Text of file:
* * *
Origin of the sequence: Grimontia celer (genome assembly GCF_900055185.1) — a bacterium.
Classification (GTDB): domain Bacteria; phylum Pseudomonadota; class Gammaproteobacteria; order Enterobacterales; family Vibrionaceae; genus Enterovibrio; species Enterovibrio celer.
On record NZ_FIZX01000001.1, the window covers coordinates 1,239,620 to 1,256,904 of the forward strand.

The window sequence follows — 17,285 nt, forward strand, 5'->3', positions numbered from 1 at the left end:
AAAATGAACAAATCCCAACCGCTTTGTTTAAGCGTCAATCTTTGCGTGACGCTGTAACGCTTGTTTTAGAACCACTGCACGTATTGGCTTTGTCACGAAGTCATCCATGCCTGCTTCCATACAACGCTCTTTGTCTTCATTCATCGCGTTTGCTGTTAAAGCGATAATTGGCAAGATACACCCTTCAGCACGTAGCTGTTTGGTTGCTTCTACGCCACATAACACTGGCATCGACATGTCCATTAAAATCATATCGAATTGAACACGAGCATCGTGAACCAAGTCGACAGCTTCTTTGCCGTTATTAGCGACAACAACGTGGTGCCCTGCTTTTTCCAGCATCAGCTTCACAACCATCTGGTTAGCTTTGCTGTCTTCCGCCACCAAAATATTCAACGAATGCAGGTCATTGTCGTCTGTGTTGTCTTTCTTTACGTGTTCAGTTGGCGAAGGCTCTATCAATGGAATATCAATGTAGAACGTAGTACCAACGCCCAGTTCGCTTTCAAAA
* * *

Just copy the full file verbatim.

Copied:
Origin of the sequence: Grimontia celer (genome assembly GCF_900055185.1) — a bacterium.
Classification (GTDB): domain Bacteria; phylum Pseudomonadota; class Gammaproteobacteria; order Enterobacterales; family Vibrionaceae; genus Enterovibrio; species Enterovibrio celer.
On record NZ_FIZX01000001.1, the window covers coordinates 1,239,620 to 1,256,904 of the forward strand.

The window sequence follows — 17,285 nt, forward strand, 5'->3', positions numbered from 1 at the left end:
AAAATGAACAAATCCCAACCGCTTTGTTTAAGCGTCAATCTTTGCGTGACGCTGTAACGCTTGTTTTAGAACCACTGCACGTATTGGCTTTGTCACGAAGTCATCCATGCCTGCTTCCATACAACGCTCTTTGTCTTCATTCATCGCGTTTGCTGTTAAAGCGATAATTGGCAAGATACACCCTTCAGCACGTAGCTGTTTGGTTGCTTCTACGCCACATAACACTGGCATCGACATGTCCATTAAAATCATATCGAATTGAACACGAGCATCGTGAACCAAGTCGACAGCTTCTTTGCCGTTATTAGCGACAACAACGTGGTGCCCTGCTTTTTCCAGCATCAGCTTCACAACCATCTGGTTAGCTTTGCTGTCTTCCGCCACCAAAATATTCAACGAATGCAGGTCATTGTCGTCTGTGTTGTCTTTCTTTACGTGTTCAGTTGGCGAAGGCTCTATCAATGGAATATCAATGTAGAACGTAGTACCAACGCCCAGTTCGCTTTCAAAA